It's a conspiracy! Simpson episode proves Syrian war premeditated by U.S. says Egyptian TV show
The Egyptian television channel claims that the episode in question shows the flag of the Syrian opposition before it existed. (Shutterstock/File)
Click here to add Bart Simpson as an alert
Disable alert for Bart Simpson,
Click here to add Facebook as an alert
Disable alert for Facebook,
Click here to add Middle East Media Research Institute as an alert
Disable alert for Middle East Media Research ...,
Click here to add Nelson as an alert
Disable alert for Nelson,
Click here to add Ralph as an alert
Disable alert for Ralph,
Click here to add Washington as an alert
Disable alert for Washington
The report, which aired on Al-Tahrir TV on Sunday, showed footage of an episode broadcast in 2001 which, according to the Egyptian channel, raises "many question marks" about Washington's role in the Arab Spring and Syria's civil war.
In the episode New Kids on the Blecch, the always mischievous Bart Simpson and his friends, Milhouse, Nelson and Ralph, are tapped to form a boy band and are seen piloting war planes and dropping bombs on an unnamed Arab country in a music video for their single, Drop Da Bomb.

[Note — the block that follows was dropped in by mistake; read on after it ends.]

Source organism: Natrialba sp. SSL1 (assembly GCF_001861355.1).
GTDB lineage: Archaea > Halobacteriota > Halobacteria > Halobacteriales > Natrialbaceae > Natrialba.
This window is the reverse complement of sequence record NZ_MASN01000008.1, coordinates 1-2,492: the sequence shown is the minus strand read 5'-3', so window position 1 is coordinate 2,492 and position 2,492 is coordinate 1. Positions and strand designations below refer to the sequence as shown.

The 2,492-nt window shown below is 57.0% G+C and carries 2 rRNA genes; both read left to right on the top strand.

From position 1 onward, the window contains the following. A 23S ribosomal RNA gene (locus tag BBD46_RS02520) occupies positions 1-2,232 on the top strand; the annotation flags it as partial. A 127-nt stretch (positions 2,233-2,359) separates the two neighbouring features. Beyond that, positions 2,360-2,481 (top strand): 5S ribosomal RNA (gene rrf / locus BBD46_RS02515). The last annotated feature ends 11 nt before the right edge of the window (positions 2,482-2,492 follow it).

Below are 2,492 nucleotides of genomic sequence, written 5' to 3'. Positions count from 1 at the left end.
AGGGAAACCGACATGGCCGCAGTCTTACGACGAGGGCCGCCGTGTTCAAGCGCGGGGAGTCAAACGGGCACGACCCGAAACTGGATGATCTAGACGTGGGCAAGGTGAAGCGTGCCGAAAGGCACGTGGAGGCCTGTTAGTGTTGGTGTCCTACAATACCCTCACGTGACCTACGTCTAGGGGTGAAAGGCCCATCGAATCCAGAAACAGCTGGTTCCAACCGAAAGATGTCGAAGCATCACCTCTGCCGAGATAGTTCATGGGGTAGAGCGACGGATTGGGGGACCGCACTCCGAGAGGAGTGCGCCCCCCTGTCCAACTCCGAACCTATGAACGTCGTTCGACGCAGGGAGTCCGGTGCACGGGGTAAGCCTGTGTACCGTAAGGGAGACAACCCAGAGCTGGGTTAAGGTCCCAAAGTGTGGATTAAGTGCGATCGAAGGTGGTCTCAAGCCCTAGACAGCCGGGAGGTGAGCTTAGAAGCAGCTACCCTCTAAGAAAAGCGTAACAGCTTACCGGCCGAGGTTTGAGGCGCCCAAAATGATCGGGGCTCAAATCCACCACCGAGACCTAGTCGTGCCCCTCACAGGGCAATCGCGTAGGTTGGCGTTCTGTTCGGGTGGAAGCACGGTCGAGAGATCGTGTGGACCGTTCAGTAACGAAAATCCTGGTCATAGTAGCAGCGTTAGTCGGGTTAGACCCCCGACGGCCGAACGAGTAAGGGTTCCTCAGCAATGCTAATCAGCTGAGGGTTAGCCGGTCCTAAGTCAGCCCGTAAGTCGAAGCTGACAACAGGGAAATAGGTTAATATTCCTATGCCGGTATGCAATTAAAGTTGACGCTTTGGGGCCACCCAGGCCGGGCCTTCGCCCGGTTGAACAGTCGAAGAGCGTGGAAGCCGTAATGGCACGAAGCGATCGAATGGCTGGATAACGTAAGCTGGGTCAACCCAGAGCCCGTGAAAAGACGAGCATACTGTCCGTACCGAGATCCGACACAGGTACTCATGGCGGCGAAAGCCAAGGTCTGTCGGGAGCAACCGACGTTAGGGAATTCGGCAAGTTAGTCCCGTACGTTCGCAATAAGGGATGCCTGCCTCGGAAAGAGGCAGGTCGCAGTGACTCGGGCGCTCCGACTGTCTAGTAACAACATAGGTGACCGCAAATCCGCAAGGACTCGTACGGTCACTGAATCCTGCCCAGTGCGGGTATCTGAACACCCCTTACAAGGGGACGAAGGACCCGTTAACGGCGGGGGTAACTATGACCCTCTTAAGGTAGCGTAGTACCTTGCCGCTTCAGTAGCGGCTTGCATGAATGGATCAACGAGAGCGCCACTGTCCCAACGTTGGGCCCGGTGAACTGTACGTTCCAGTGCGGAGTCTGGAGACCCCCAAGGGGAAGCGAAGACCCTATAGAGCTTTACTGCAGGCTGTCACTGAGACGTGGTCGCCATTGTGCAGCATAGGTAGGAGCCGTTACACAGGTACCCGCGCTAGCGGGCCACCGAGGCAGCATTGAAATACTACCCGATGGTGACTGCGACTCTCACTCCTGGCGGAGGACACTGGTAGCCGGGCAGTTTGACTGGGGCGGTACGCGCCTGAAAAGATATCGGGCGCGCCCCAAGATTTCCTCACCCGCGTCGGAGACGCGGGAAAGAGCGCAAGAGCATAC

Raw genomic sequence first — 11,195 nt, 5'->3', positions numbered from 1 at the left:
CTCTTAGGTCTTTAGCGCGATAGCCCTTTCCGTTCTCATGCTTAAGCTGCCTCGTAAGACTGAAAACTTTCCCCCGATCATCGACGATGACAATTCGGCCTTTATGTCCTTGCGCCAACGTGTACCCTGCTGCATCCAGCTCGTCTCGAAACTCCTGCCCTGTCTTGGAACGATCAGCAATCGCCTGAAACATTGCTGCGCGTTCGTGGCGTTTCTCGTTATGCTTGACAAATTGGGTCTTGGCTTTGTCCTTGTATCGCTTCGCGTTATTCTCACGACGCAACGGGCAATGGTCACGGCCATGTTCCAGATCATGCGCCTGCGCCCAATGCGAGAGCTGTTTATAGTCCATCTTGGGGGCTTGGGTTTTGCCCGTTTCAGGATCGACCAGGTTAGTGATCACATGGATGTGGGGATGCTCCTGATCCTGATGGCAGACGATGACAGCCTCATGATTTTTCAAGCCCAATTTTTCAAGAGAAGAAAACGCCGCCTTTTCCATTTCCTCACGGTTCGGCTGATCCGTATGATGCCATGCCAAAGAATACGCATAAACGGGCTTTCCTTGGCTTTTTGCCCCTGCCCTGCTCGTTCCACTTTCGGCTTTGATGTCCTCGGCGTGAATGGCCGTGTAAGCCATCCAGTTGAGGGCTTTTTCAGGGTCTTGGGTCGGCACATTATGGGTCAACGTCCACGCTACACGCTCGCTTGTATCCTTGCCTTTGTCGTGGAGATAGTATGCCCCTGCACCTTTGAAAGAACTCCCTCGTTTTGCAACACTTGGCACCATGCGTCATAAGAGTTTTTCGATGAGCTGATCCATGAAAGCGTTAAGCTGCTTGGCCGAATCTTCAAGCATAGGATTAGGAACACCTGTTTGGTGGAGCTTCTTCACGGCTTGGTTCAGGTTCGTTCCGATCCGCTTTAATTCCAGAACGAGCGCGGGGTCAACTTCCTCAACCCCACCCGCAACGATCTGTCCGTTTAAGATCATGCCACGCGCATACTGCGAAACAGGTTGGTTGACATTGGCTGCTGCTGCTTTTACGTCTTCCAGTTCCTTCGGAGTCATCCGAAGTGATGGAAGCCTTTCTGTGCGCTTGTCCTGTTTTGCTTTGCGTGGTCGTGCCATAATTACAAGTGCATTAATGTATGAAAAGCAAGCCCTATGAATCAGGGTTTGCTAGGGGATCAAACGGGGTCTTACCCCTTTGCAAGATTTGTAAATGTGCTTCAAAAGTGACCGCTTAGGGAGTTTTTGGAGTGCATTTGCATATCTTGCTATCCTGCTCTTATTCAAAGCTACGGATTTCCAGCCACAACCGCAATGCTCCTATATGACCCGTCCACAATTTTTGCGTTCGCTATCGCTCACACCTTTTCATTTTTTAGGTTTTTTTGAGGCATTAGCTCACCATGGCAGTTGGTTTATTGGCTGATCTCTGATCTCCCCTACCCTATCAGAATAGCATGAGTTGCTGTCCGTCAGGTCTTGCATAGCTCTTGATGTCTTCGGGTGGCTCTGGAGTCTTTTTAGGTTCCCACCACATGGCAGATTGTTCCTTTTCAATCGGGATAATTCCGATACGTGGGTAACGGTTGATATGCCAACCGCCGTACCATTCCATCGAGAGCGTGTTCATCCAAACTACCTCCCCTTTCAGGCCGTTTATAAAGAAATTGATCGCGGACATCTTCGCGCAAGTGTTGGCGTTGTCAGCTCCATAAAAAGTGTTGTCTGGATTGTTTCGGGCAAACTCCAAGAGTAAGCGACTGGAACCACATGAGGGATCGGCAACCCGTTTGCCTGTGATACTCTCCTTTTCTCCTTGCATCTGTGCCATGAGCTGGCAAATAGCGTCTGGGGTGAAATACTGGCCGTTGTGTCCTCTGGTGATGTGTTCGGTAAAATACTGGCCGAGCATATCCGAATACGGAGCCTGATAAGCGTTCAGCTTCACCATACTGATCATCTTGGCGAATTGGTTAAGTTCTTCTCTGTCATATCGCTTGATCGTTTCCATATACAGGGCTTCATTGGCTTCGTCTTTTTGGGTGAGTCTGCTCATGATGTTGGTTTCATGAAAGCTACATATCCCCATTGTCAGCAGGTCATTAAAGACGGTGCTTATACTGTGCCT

Before showing the video, Al-Tahrir's presenter warned viewers: "The video you are about to see shows animated figures dancing, flying airplanes and dropping bombs on what must be Syria because there are other animated figures below in Arab garb and the Syrian (opposition) flag appears on one of the vehicles."
She goes on to suggest that the ongoing civil war which has ravaged the country was "premeditated" and the U.S. was involved in the conspiracy, noting that a jeep in The Simpsons music video displays the flag that is now used by the Syrian opposition.
"That’s why people are saying on Facebook that this is a conspiracy," she added. "In 2001, there was no such thing as the flag of the Syrian opposition This episode was created back in 2001, before the Syrian opposition even existed."
The report was posted to online by the Middle East Media Research Institute (MEMRI), which, according to its website, aims to bridge the language divide between the West and the Middle East by "providing timely translations of Arabic, Farsi, and Hebrew media".
- D'oh! Homer Simpson gets cozy with the Burj Khalifa on "The Simpsons"
- A year in review: Egypt’s most bizarre news of 2014
- Hebrew Translation of ‘Destiny’ Not in the Cards, Say Egyptians
- ”The Simpsons” debuts in the Middle East
- One man's trash! Ahlam disses AGT's Yasmina, Atwi Productions sweeps her off her feet!